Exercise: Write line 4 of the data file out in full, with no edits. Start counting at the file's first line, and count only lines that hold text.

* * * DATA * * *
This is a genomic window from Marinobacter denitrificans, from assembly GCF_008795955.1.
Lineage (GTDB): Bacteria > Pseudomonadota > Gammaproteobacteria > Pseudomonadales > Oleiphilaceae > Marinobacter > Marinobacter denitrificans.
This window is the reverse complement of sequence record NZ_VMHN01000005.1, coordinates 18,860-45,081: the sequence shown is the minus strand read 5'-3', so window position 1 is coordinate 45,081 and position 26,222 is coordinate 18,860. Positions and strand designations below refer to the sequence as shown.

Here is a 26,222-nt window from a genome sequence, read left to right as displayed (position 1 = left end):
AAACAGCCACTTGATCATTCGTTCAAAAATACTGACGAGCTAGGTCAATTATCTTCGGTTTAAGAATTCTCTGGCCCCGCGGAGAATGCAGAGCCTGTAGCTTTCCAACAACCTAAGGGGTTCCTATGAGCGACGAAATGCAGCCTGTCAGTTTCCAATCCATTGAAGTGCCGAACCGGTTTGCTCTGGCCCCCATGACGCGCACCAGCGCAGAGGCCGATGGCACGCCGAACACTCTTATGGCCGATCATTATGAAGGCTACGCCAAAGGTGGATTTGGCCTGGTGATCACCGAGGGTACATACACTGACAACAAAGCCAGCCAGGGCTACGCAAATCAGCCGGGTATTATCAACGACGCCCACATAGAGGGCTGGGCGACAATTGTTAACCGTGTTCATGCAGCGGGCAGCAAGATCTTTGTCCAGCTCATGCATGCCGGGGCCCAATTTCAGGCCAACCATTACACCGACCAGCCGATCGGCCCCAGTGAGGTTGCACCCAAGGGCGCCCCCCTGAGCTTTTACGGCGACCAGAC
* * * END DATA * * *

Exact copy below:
Here is a 26,222-nt window from a genome sequence, read left to right as displayed (position 1 = left end):